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Unleash Your Inner Alpha Male

Spoiler alert: it might involve yoga, hugging and a bonfire

Animated illustration of 3 men doing yoga by a bonfire
Leland Foster

I was hiking past a river, stalking a wolf. My inner wolf.

I hadn’t found my inner wolf in the hot tub at EnLiven at the Green River, a Vermont event center that offers Welcome the Lone Wolf: Spiritual Retreat for Men, weekends chockablock with hiking,  bonfires and snowball fights. But it had to be around here somewhere.

If you’re like me, you rolled your eyes at the thought of a men’s retreat. They were trendy in the ’80s and ’90s, when business leaders doffed their jackets and ties to gather in the woods for bare-chested circle jerks — correction: drum circles — where they could bond and bitch about how women didn’t appreciate them.

That sort of bromanticism went out with Chia Pets and the Macarena. Today there’s no shortage of retreats for women seeking their Secret Selves or Inner Goddesses, but fewer for men.

Why start a new one for men in 2023? And why call it Welcome the Lone Wolf? Have today’s men forgotten how to slurp beer together and howl at the moon?

Almost, says retreat leader Brenda Stoeke, a blond earth-mother figure in a hoodie emblazoned GOOD WITCH. 

“Many men feel they’re on their own,” she told me. “Even if they’ve done well in their careers, they feel alone. Some have been alpha males for most of their lives. It gets lonely at the top, and COVID made it worse. The pandemic forced people to be with themselves more, and a lot of men didn’t like it.”

The modern alpha male, she says, could use a little company. Plus a bonfire, a tarot card reading and a round of drinks.

After a sunset hike and a perfect light meal — s’mores with pinot noir chasers — she passed out decks of tarot cards. We waved our hands over the cards, waiting for emanations to guide our choices. My card showed a wolf. Brenda said it meant I could expect “a life change.”

Hypertension? Too late. Social Security? Too early.

Maybe my tarot card was referring to my warmup for our yoga classes. The retreat offers “yoga designed for a man’s body,” which is code for “yoga designed for a body so tight it might take you all weekend to touch your toes.” 

Figuring a four-minute plank man like me would have no trouble, I warmed up by hoisting a pair of 40-pound weights and collapsed with back spasms — more fetal than feral. After that, my only yoga pose was Dead Dog. So I watched yogi Paul Menard put the others through their paces. 

“Men over 50 need yoga,” said Menard, a 41-year-old Jude Law lookalike. “Men are conditioned to fight — to exert ourselves against opposition. But we’re naturally tighter than women, who have more elastin, a protein that helps with childbirth. We need to work harder to stay flexible, especially if our jobs have us slouching over desks, keyboards and steering wheels all day.”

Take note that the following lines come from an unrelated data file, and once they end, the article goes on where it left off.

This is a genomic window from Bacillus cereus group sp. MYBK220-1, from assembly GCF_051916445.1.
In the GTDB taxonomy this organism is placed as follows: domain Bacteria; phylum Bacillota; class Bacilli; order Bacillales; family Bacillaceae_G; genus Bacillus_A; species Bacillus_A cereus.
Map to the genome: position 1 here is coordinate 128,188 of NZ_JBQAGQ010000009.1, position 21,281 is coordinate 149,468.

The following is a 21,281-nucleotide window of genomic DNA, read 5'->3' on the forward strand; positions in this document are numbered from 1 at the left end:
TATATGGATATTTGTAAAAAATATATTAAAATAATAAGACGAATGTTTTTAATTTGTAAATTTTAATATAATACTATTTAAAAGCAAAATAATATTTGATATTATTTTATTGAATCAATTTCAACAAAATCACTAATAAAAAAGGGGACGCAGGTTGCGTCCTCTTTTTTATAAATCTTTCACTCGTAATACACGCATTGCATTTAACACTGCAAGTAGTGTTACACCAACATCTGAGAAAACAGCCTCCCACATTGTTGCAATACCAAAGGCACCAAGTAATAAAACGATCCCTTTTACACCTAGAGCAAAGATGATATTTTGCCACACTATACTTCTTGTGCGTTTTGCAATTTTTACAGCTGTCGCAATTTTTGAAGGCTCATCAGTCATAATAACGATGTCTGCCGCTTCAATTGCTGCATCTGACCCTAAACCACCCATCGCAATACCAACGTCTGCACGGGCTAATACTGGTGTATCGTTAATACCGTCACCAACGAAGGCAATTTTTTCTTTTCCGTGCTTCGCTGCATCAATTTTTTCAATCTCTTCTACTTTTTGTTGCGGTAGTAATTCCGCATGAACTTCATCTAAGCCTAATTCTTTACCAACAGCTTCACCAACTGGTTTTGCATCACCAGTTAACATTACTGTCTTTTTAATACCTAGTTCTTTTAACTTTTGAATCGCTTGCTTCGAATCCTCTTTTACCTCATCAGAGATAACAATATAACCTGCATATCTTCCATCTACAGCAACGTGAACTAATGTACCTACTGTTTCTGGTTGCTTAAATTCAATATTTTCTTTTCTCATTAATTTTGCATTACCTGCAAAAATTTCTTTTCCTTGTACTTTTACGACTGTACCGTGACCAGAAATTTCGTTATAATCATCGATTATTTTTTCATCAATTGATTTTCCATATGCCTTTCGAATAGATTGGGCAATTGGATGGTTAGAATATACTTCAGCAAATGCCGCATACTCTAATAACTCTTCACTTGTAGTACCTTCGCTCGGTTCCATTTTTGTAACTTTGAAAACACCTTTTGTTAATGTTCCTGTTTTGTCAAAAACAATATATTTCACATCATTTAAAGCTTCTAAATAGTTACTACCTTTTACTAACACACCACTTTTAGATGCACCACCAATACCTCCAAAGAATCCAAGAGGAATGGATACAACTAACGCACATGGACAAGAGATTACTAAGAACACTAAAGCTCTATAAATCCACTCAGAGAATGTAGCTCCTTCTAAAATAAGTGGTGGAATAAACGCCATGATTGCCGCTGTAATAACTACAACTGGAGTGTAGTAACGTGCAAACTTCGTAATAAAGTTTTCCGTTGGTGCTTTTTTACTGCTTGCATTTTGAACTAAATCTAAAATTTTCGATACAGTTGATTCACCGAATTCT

As he spoke, my retreat buddy Bill Seymore was holding a pose and turning a scary shade of pink. Broad-shouldered Bill, 67, a retired Marine chief engineer and martial-arts expert, was the toughest customer I met on our retreat. He had sailed on oil ships to Alaska, “where Kodiak bears come right onto the golf course. What do you do when that happens? You let them go through.” 

Big Bill had scrambled out of an upside-down helicopter in Nigeria, “but yoga is harder,” he said. “I’ve been in positions I could barely get out of!”

But wasn’t it all a little, um, girlish? Yoga poses, hot tubbing, drinking and hugging? Maybe we should just do our jobs, forget flexibility, keep to our lonesome selves and save $1,105.

“No,” he said. “Guys lose muscle mass as we get older. Yoga’s good for that. And maybe there’s something else we need to stretch — our habits. I think men can get stuck in a rut. I came here for new experiences, and this has been one of the best.”

Driving home with a pillow behind my back, I totted up what I’d gained: a goody bag filled with furry slippers, a leather notebook, a Kind bar and a bottle of Vermont maple syrup; and a firm belief that the Welcome the Lone Wolf Retreat needs a new name.

In nature, any lone wolf is an orphan or outcast. Because wolves, like men, are pack animals. We thrive in groups.

I was glad I’d traded numbers with Bill and yogi Paul, two guys I want in my extended pack. Bill’s right about habits — it’s easy to settle into routines, particularly if they seem to be working for you. Sticking to a certain circle of friends can be one of those routines. What I learned in Vermont is that my inner wolf can look outward a little more, and expand that circle.

I’d never seen myself as the sort of person who goes on retreats, but this one was a lot better than LinkedIn.

Follow Article Topics: Health-&-Fitness